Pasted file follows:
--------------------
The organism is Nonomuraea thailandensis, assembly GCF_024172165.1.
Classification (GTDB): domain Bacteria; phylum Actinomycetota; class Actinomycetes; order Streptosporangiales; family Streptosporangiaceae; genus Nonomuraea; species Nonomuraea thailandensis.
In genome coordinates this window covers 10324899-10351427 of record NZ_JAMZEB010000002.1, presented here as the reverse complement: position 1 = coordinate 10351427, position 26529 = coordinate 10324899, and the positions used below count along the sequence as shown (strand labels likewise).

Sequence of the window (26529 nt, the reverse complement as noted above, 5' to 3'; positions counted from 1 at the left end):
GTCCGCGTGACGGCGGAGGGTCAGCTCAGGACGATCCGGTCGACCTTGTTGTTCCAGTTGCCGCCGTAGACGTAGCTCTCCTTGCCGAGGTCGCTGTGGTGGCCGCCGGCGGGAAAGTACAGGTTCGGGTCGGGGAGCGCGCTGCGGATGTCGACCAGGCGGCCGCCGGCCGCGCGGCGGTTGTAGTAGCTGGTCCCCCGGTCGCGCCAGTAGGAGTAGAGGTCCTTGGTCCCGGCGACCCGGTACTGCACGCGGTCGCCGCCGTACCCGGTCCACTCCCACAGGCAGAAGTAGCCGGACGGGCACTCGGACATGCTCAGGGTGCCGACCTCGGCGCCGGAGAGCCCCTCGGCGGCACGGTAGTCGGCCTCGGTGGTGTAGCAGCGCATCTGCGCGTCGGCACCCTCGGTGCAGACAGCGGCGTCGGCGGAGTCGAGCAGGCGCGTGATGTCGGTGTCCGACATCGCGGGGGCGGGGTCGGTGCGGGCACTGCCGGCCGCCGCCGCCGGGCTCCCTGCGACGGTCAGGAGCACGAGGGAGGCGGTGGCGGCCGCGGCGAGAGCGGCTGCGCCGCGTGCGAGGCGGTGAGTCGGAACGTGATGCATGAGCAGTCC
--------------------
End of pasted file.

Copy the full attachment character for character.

The organism is Nonomuraea thailandensis, assembly GCF_024172165.1.
Classification (GTDB): domain Bacteria; phylum Actinomycetota; class Actinomycetes; order Streptosporangiales; family Streptosporangiaceae; genus Nonomuraea; species Nonomuraea thailandensis.
In genome coordinates this window covers 10324899-10351427 of record NZ_JAMZEB010000002.1, presented here as the reverse complement: position 1 = coordinate 10351427, position 26529 = coordinate 10324899, and the positions used below count along the sequence as shown (strand labels likewise).

Sequence of the window (26529 nt, the reverse complement as noted above, 5' to 3'; positions counted from 1 at the left end):
GTCCGCGTGACGGCGGAGGGTCAGCTCAGGACGATCCGGTCGACCTTGTTGTTCCAGTTGCCGCCGTAGACGTAGCTCTCCTTGCCGAGGTCGCTGTGGTGGCCGCCGGCGGGAAAGTACAGGTTCGGGTCGGGGAGCGCGCTGCGGATGTCGACCAGGCGGCCGCCGGCCGCGCGGCGGTTGTAGTAGCTGGTCCCCCGGTCGCGCCAGTAGGAGTAGAGGTCCTTGGTCCCGGCGACCCGGTACTGCACGCGGTCGCCGCCGTACCCGGTCCACTCCCACAGGCAGAAGTAGCCGGACGGGCACTCGGACATGCTCAGGGTGCCGACCTCGGCGCCGGAGAGCCCCTCGGCGGCACGGTAGTCGGCCTCGGTGGTGTAGCAGCGCATCTGCGCGTCGGCACCCTCGGTGCAGACAGCGGCGTCGGCGGAGTCGAGCAGGCGCGTGATGTCGGTGTCCGACATCGCGGGGGCGGGGTCGGTGCGGGCACTGCCGGCCGCCGCCGCCGGGCTCCCTGCGACGGTCAGGAGCACGAGGGAGGCGGTGGCGGCCGCGGCGAGAGCGGCTGCGCCGCGTGCGAGGCGGTGAGTCGGAACGTGATGCATGAGCAGTCC